Before you’re old enough to know what love is, a love song tells you. When we’re kids, we hear so many love songs that hint at the intricacies of romance — the infatuation, desire, sadness, misery, confusion and exhalation — and so when we start dating, we fill those experiences with the songs we’ve absorbed. The songs become the musical scrapbook of those relationships. Years later, that particular relationship long over, we can still hear a particular song and conjure up the entirety of being with that person. We move on, but the song never forgets.
“69 Love Songs is not remotely an album about love,” Stephin Merritt once claimed about his band the Magnetic Fields’ best record. “It’s an album about love songs, which are very far away from anything to do with love.” That might be slightly disingenuous — Merritt is known for his sardonic side — but it gets to the heart of what has made this 1999 masterwork the quintessential love album. It chronicles in meticulous fashion all the ways that we think of love through the language of love songs. No matter what your relationship status is, 69 Love Songs has a tune for you. Depending on where I’ve been in my love life, some tracks have spoken more strongly to me than others. But they’re all true.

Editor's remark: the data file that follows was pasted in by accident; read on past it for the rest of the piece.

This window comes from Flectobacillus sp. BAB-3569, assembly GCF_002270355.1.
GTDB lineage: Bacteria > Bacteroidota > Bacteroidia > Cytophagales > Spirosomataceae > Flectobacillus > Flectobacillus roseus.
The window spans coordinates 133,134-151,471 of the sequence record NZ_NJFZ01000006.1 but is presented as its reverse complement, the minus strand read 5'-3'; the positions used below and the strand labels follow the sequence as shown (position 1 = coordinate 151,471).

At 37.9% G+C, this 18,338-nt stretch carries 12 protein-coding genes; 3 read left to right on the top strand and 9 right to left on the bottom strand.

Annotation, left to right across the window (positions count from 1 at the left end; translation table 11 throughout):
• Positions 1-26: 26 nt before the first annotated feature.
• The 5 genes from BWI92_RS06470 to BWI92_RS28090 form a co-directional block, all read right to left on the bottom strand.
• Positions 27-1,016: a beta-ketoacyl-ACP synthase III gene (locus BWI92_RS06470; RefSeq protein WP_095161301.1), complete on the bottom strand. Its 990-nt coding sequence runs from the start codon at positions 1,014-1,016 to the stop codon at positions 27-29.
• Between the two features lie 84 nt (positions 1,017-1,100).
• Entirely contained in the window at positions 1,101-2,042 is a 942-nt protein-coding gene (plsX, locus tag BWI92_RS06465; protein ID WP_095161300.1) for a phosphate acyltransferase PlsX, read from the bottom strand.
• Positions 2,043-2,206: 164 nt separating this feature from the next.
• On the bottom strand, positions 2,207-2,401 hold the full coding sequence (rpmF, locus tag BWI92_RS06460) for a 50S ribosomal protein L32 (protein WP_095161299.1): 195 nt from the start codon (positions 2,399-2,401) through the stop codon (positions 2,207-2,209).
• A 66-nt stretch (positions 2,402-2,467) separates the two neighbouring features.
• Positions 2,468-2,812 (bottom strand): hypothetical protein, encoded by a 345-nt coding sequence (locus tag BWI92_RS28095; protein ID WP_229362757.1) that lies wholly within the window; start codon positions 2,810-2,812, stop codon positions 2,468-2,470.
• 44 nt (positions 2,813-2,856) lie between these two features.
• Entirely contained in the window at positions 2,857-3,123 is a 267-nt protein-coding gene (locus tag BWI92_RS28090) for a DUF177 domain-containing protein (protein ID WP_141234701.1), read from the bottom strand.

As its title suggests, 69 Love Songs is nothing but love songs, written in different styles from different perspectives. Some sound like they could be from Merritt’s point-of-view, while others are dressed up in fictional scenarios, and sometimes they’re sung by Merritt’s associates, both men and women. Back when the album came out, people wondered how much of the material was autobiographical, and he always deflected. (“My interest in ‘keeping it real’ is pretty nil,” he said in that same interview, later adding, “I find artifice more fun than pure confession,” and “I’m not sure I want to be taken seriously [as an artist]. It would be somewhat imprisoning.”) But beyond protecting his private life, those dodges are valuable because they take the songs’ origins away from Merritt’s personal experience and allow you, the listener, to adopt them as your own.
Of course, this emotional appropriation is part of the process with all love songs. (How many people have sung Rihanna’s “We Found Love” or Adele’s “Hello” out loud because they were convinced those artists knew what they were going through?) But 69 Love Songs is uniquely suited to this act of transference because it’s one-stop shopping for any romantic scenario. Worried about being a commitment-phobe? Try the deceptively catchy “I Think I Need a New Heart,” where the narrator can see the unhappy ending coming down the road. Just had your soul ripped out by the person you loved? There’s “I Don’t Believe in the Sun,” a shimmering, distraught piano ballad. (“The only sun I ever knew / Was the beautiful one that was you.”) In a relationship where the sex is great? Then you’ll dig the country-ish/gospel-ish “Kiss Me Like You Mean It,” sung by musician Shirley Simms. The deeply devoted — or maybe just the needy — will understand the moody, keyboard-driven “You’re My Only Home.” (“I will stay if you let me stay / And I’ll go if you let me go / But I won’t go far away / Because you’re my only home.”) And the bouncy “The Luckiest Guy on the Lower East Side,” featuring vocals by singer Dudley Klute, is the anthem for anyone in those euphoric first stages of puppy love.